Although this is from the Windows world I do find it VERY efficient to use.
For example, the window you've just opened is maximised and your cursor is way to the left of the screen. It's way faster to move to the top left corner and do a quick double click to kill the window.
Yes, I know you can do ALT-F4 and close from the menu, but it's sooooo slow and inefficient.
The REALLY aggravating thing is that I thought, "Okay, this is Linux, the home of configuration choices, I just need to change a setting somewhere".
But noooooooo, the GNOME developers don't even let you change a setting to allow it. And from what I read will NEVER allow it.
Okay, second best option, I'll add a second close icon in the top left hand corner. Guess what? You can't HAVE more than one of the same type of icon in the menu bar. Argh!
The only way round it is...to install KDE where it's on as default. The snag is, I prefer using the GNOME desktop as it's more polished and consistent, with the exception of a handful of features I prefer on KDE.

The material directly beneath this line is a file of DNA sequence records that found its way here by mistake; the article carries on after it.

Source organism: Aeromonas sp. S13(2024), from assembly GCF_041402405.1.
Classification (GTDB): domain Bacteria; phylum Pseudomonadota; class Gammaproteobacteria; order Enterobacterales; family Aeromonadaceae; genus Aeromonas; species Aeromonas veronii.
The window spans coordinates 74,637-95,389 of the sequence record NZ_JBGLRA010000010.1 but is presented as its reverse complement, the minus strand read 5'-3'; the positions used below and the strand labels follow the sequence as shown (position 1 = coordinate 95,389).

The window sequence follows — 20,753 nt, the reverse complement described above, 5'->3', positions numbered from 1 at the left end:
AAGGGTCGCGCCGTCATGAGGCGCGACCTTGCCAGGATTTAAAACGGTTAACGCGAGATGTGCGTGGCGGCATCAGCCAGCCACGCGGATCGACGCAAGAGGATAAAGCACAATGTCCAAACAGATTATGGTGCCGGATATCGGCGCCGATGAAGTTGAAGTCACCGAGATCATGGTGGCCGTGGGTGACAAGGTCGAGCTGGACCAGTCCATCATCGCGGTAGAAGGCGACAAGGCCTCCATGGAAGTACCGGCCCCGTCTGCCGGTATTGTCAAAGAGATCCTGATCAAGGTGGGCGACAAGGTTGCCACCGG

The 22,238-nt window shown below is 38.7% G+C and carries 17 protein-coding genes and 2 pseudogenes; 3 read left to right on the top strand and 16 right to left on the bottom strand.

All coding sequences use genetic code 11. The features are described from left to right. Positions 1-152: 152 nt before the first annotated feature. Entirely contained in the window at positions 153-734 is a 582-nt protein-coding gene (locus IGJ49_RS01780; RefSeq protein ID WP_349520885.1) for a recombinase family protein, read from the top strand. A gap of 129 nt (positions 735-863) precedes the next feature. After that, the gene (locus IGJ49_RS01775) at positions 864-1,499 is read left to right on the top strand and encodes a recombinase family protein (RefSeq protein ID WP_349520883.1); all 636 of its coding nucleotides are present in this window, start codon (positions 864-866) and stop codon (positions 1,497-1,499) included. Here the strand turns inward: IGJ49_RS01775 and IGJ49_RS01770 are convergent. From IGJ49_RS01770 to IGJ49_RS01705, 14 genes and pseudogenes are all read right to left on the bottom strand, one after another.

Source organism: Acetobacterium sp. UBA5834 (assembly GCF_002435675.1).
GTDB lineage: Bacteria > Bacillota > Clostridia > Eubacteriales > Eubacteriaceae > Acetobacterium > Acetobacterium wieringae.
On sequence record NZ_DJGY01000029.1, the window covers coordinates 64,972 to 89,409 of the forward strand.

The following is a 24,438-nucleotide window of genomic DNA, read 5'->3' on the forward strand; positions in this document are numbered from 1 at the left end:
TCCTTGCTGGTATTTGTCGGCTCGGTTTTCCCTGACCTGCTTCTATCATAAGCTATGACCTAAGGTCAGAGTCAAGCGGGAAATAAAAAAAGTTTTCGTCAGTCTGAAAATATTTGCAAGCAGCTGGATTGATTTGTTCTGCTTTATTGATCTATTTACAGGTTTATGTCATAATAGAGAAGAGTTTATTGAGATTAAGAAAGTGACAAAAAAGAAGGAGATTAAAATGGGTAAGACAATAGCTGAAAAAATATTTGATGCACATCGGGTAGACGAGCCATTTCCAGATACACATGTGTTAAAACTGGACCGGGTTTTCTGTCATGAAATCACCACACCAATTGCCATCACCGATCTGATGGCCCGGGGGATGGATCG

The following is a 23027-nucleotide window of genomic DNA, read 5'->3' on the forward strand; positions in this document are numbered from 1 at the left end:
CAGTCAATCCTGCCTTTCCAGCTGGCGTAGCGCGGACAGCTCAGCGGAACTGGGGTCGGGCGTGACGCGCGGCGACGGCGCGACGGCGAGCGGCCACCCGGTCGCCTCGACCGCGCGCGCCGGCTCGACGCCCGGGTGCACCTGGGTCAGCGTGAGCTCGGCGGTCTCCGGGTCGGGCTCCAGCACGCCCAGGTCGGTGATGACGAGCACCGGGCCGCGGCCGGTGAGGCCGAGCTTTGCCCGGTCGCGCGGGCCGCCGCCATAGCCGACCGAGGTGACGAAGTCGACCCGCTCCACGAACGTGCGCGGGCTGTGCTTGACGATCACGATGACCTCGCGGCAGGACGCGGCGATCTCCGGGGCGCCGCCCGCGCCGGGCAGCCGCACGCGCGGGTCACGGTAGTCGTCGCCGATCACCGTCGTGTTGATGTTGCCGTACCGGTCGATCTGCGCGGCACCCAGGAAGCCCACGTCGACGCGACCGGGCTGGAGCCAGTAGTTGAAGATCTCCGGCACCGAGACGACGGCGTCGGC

I'm just hoping KDE 4 is more polished and less buggy when it's released in Hardy Heron.
I support this as well. It's very useful if you're running dual monitors with no panel at the top - to close windows on the right monitor, you just push the mouse into the upper right corner and click the X. In the left monitor, you just need to push the mouse into the upper left corner and double click. It's very fast and efficient.
+1 this would be very handy as a configurable option.
probably been modded down because it is "Windows-like", but it is one of those little things that helps long-time Windows users (like myself) perform the switch over to using Ubuntu as their daily OS.
If it is "configurable" and disabled by default, I see no reason why anyone would be so against this. There have been multiple (ive seen 5) bugs entered into the metacity bugzilla and all have been closed as "not a bug" or obvious "duplicate".
It is quite obvious there are many people out there who would like to see this option. I have not seen any good arguments as to why this should not be implemented.